The mainstay of dermatopathology is the examination of skin biopsies after fixation in formalin, embedding in paraffin, and staining with hematoxylin and eosin (H&E). This technique has been quite durable in the history of histopathology because it offers many advantages: it is relatively quick, inexpensive, suitable for most practical needs, and relatively easy to master. However, it cannot answer all the questions that a case may pose at the diagnostic level. Therefore, pathologists have always searched for additional methods to analyze their histologic material.
There is an extensive battery of “special” stains listed in texts discussing histologic techniques.1,2 Few of them are of practical value for diagnostic dermatopathologists. A synopsis of some of the stains that appear relevant for a modern dermatopathology laboratory is listed in Table A1-1.
Table Graphic Jump Location TABLE A1-1Common Special Stains in Dermatopathology ||Download (.pdf) TABLE A1-1 Common Special Stains in Dermatopathology
|STAIN ||APPLICATION ||RESULTS |
|H&E ||Routine ||Nuclei: blue; cytoplasm; red |
|Collagen, muscles, nerves: red |
|PAS/diastase ||Fungi, parasites ||Wall of organisms: red |
|Glycogen (eg, in trichilemmoma) ||Glycogen: red on PAS; clear after diastase digestion |
|Basement membrane thickening (eg, LE) ||Basement membrane: pink/red |
|Cryoglobulinemia ||Cryoprecipitates: bright red |
|Mucicarmine ||Adenocarcinomas, ||Mucin: red |
|Cryptococcus ||Capsule: red |
|Toluidine blue ||Mast cells ||Metachromatically purple |
|Giemsa ||Mast cells ||Metachromatically purple |
|Leishmania ||Blue |
|Masson’s trichrome ||Fibrosis ||Collagen: green; nuclei, muscle: dark red |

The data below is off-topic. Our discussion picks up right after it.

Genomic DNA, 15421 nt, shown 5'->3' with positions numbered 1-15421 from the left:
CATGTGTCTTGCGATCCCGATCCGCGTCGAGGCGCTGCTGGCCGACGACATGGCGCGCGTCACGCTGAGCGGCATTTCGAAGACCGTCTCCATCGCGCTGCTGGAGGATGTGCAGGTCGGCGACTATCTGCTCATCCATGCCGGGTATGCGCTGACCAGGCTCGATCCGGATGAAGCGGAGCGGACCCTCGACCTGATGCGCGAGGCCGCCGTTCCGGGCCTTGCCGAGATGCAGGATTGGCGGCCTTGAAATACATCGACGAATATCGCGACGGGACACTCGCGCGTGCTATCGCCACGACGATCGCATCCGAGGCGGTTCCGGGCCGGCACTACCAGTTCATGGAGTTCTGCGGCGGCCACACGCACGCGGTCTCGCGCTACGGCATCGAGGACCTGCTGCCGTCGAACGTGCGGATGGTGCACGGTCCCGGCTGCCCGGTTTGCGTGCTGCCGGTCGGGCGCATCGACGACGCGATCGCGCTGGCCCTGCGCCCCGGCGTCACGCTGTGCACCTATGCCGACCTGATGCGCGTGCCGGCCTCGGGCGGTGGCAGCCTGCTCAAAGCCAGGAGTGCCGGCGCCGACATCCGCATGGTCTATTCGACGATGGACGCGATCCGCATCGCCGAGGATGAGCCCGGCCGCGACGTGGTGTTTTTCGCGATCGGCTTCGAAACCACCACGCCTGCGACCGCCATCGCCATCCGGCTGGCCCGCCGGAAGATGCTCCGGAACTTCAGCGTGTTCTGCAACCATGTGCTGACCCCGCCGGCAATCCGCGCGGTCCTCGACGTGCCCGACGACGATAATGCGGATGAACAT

|Infantile digital fibromatosis ||Hyaline globules: red |
|Van Gieson ||Arterial injury ||Elastic fibers: black |
|Van Kossa ||Calcium ||Black |
|Congo red ||Amyloid ||Green under polarized light |
|Fontana ||Melanin ||Black |
|Prussian blue ||Hemosiderin/iron ||Blue |
|Gram stain ||Bacteria ||Depending on method used (gram positive: usually blue; gram negative: usually red) |
|Methenamine-silver ||Fungi, parasites ||Black |
|Dieterle/Steiner/ ||Spirochetes, ||Black |
|Warthin-Starry ||Rochalimaea ||Black |
|AFB/Fite ||Acid-fast bacilli ||Red |
Stains for microorganisms
Perhaps the most important of all the special stains in the practice of dermatopathology are stains that help to identify microorganisms. This includes the modifications of the Gram stain, such as by Brown and Hopp, for most bacterial organisms; the methenamine silver stain or periodic acid-Schiff (PAS) stain for fungi and parasites; and the Ziehl-Neelson or Fite stain for acid-fast bacilli. Silver stains, such as according to Dieterle, Warthin-Starry, and Steiner, are commonly used to identify spirochetes (syphilis, Lyme disease) and the organisms in cat-scratch disease and bacillary angiomatosis (Rochalimaea). Leishmania is best identified by a Giemsa stain.
Periodic acid-Schiff stain
This stain demonstrates mucosubstances, basement membrane material, fibrinoid material, and glycogen in a specific fashion when combined with diastase digestion. The staining reaction yields a pink to red color. An intensely bright red homogeneous material within vessels suggests cryoglobulins. The PAS stain is also useful in highlighting most types of fungi and parasites.